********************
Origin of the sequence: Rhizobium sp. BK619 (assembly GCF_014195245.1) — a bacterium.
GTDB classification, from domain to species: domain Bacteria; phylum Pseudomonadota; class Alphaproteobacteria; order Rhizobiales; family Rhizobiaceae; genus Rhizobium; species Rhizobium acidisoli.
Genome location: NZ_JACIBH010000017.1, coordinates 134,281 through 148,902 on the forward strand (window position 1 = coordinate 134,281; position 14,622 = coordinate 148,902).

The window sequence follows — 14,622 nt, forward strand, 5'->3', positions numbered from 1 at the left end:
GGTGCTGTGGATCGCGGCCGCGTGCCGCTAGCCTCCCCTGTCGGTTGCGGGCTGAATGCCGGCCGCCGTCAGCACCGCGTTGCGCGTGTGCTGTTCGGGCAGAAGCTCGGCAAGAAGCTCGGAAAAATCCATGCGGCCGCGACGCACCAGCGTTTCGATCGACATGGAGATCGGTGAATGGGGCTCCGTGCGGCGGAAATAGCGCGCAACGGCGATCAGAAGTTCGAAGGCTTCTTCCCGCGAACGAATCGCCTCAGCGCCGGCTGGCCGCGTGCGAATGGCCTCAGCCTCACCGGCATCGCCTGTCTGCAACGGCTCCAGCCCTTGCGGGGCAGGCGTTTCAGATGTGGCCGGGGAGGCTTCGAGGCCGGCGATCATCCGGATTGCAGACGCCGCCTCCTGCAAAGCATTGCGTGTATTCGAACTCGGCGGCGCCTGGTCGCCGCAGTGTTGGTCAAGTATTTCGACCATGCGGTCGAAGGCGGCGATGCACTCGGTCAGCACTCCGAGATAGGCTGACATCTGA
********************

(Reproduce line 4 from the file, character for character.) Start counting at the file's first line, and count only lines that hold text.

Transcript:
The window sequence follows — 14,622 nt, forward strand, 5'->3', positions numbered from 1 at the left end: